How to Save Weight While Hammock Camping

Now that we know how to make hammock camping better, its time to lighten the hammock load and go for bigger hiking days.

To begin: Get a baseline weight for all current gear (Excel or similar spreadsheets work well) for comparison purposes. Then start trimming ounces by exchanging or modifying gear for lighter items. As a setup evolves, items can turn into multi-use, and other items can be left behind.

It’s important to note that in general, with weight comes comfort. Everyone has to decide for themselves what level of comfort they are willing to give up for weight savings.  Some people can take this overboard and end up adding a few things back, winding up with an optimal setup. Hammockers are no exception.

Now the slow degrade of comfort begins.

1. Hammock Size

8’10” DIY Hammock

In ounce (gram)-counting land, less material equals less weight.  To lose material, a hammock can get shorter or narrower. Prior to going to a smaller hammock, make sure to consider your own height and stature. Ed Speer (hammock pioneer) recommends the distance between the knots of the hammock equal the user’s height, plus two feet.

While my 11′ hammock is very comfortable I have experimented with length and found a hammock with about 9′ length to be tolerable at a height of 5’7″.

Material weight can also be saved by getting a narrower hammock.  This is tricky, because the narrower the hammock, the less of a lay angle you get. You could wind up not getting that nice flat lay, or getting too much shoulder squeeze. Again, experimentation is key to finding the right width.

Example: Material is 1.6oz/sqyd

Original: 11’x56″ (9.1 oz)
Shorter: 8’x56″ (6.6 oz)
Narrower: 11’x47″ (7.7 oz)

Shorter Savings: ~2.5 oz
Narrower Savings: ~1.4oz

Also, if using a double hammock for weight capacity reasons, it may save some weight to go to a single hammock but use a heavier material. For example Hexon 1.6 (1.6oz/sqyd), has a weight limit of 350 pounds.

Option 1: Hummingbird Single
Dimensions: 8′ 8″ x 3′ 11″
Weight: 5.2 oz (Made in USA)

Option 2: ENO Sub 6
Dimensions: 8’9″ x 3′ 11″
Weight: 5.8 oz

2. Hammock Material

Hexon 1.0. Light spots in the bottom right are actually light showing through, to give an idea of how thin the fabric is.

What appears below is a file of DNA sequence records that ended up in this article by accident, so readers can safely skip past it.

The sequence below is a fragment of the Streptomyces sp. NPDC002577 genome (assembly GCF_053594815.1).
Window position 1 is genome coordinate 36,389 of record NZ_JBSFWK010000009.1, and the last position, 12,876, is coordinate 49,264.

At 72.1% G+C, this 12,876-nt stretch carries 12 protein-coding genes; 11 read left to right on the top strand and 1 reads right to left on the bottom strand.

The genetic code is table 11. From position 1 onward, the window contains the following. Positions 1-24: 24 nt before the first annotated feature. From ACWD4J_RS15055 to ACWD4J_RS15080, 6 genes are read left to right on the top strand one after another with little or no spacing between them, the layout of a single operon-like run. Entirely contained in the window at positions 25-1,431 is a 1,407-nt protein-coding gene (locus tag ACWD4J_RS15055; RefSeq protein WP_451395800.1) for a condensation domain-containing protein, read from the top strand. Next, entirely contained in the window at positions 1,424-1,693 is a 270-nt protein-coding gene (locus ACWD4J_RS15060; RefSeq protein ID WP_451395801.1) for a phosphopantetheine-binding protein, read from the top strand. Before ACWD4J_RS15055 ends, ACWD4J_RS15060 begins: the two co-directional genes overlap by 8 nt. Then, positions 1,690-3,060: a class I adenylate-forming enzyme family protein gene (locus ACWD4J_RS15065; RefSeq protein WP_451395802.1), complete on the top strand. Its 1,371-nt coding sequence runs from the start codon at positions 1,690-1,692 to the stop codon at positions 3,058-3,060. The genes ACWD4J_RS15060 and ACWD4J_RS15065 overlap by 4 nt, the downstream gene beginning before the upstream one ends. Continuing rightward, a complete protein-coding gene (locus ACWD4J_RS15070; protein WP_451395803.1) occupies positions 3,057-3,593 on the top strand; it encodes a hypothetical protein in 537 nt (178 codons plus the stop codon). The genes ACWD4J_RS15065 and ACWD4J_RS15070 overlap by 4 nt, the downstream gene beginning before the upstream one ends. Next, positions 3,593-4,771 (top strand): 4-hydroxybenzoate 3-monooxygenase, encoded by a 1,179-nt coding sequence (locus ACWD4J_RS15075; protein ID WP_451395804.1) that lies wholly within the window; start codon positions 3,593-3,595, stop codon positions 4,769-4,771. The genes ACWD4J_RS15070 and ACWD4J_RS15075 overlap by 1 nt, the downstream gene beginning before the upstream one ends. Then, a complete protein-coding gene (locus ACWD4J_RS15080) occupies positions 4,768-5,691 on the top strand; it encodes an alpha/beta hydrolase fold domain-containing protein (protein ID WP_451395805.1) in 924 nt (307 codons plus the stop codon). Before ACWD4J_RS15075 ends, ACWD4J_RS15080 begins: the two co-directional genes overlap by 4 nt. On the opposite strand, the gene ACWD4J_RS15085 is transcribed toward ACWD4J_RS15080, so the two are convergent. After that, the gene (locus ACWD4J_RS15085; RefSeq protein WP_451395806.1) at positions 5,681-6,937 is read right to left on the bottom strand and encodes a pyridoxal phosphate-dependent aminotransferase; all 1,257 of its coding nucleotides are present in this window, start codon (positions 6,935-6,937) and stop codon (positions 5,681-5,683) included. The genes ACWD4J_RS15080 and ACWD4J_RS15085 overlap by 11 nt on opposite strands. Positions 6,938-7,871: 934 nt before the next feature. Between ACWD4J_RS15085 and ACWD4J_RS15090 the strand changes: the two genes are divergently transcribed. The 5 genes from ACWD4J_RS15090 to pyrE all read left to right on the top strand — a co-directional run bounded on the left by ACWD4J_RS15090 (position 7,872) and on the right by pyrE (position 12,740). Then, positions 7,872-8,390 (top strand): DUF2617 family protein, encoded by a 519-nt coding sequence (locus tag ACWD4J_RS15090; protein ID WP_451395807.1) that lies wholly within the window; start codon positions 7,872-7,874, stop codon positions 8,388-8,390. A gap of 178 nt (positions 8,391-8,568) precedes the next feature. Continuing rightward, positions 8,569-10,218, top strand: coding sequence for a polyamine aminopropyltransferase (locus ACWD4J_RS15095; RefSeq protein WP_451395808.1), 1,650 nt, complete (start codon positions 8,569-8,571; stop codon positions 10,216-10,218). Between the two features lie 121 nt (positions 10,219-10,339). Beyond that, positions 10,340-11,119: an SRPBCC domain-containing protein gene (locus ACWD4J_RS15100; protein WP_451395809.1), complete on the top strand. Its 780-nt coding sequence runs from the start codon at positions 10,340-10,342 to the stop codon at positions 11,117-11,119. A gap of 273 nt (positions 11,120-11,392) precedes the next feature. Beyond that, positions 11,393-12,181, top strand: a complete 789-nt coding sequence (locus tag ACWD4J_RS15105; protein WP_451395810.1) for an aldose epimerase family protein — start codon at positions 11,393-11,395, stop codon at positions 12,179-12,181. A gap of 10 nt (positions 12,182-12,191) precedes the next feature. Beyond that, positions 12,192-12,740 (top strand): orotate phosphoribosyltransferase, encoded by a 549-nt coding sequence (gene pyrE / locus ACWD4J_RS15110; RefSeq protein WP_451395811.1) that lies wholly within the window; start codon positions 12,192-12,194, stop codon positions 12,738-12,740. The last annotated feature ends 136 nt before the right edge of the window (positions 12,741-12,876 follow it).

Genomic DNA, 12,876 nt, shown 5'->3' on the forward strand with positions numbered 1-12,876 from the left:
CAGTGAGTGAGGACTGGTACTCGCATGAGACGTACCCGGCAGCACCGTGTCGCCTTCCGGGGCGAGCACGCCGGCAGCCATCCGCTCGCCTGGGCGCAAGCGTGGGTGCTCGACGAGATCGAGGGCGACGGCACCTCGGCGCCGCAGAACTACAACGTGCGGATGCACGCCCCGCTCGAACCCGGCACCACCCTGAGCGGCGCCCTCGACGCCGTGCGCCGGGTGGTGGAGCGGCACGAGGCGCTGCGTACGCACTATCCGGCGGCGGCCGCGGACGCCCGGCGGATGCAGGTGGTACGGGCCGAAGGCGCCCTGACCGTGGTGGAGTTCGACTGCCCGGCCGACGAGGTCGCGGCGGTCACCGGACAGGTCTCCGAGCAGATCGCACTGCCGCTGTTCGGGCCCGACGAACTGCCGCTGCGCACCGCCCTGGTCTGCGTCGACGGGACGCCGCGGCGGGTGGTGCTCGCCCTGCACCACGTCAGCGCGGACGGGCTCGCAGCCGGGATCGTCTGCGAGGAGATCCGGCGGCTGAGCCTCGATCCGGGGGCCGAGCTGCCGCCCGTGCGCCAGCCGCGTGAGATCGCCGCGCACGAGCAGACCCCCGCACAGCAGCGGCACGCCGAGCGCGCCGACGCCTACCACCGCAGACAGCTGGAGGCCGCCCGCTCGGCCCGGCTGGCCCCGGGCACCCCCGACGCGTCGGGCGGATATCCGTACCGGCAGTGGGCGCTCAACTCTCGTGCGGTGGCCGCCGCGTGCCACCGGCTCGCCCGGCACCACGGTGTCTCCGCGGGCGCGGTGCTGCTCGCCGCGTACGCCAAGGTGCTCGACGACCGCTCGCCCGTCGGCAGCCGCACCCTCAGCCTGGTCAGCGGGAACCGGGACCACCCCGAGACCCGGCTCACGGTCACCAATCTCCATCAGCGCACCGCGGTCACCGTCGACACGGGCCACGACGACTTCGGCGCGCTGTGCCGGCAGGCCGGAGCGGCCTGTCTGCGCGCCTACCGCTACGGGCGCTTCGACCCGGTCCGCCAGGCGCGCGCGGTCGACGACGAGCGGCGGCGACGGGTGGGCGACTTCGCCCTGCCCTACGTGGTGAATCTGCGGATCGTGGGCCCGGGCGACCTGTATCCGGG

Advances in materials have ended the days of 1.9 ripstop hammocks for the gram-counters.  Changing materials could possibly net savings in the ounce range. The lightest material I have worked with is Hexon 1.0 (200# weight limit). Alternately, check out 1.1 material from companies like ripstopbytheroll for higher weight capacities. Going from a 1.9 weight to a 1.0 weight material can yield significant weight savings. Check out Hexon 1.0 and 1.1 Ripstop Nylon.

Note: A lighter hammock material should only be considered if the user meets weight requirements for the fabric.

3. Underquilt Length

Luxuriously heavy, full-length underquilt

Many long-distance hammock hikers choose a partial-length underquilt to save weight and pack volume.

When switching to partial length, bring something (reflectix) for the back of your legs, and a pillow for your head/neck. This will insulate the areas the partial underquilt doesn’t cover.  Even after theses additions, backpackers often net baseweight savings.

For example, a standard 40F full-length underquilt weighs 16.15 ounces, while a 40F 3/4 quilt weighs 11.37 ounces. Even by carrying extra insulation (can be multi-use, like pack frame or sit pad) weight savings are still found.

Partial Underquilts:

Jacks R Better Greylock 3

4. Ditch the Underquilt for a Pad

Full disclosure—I’ve tried this and find it uncomfortable, but others have had luck with pads, including at  least one Triple Crowner. The weight saving is clear though. A 1/8″ pad from Gossamer Gear weighs 2.8 ounces, versus even the partial under quilt at 11.37 ounces. Having a pad is also useful if all the odds are against a hammocker and they have to sleep in a shelter or on the ground.

Tip: Cut pad into to pieces and form a T to insulate the back of the shoulders(pictured below).
The Z-Lite pad below is a thru-hiker favorite but with a 10-ounce weight for the small, other pads may be a better option.

5. Lighter (and Fewer) Stakes

Carrying many stakes for multiple tie outs—whether for side pullouts or doors—can add up quickly. During my AT thru-hike, I carried four stakes for corners and found creative ways to pull the sides of the tarp out if needed (rarely). Lightweight plastic buckles can help avoid door stakes (no-stake door setup here). For lighter stakes, check out carbon fiber or titanium shepherd hook stakes.

6. Tarp Material

Material advancements have made it possible to make tarps from extremely light material that still offers good coverage. The lightest material on the market is Cuben Fiber, or Dyneema. Though expensive due to high material costs, a Cuben Fiber tarp offers considerable weight savings for long-distance hikes… for hammockers and ground sleepers.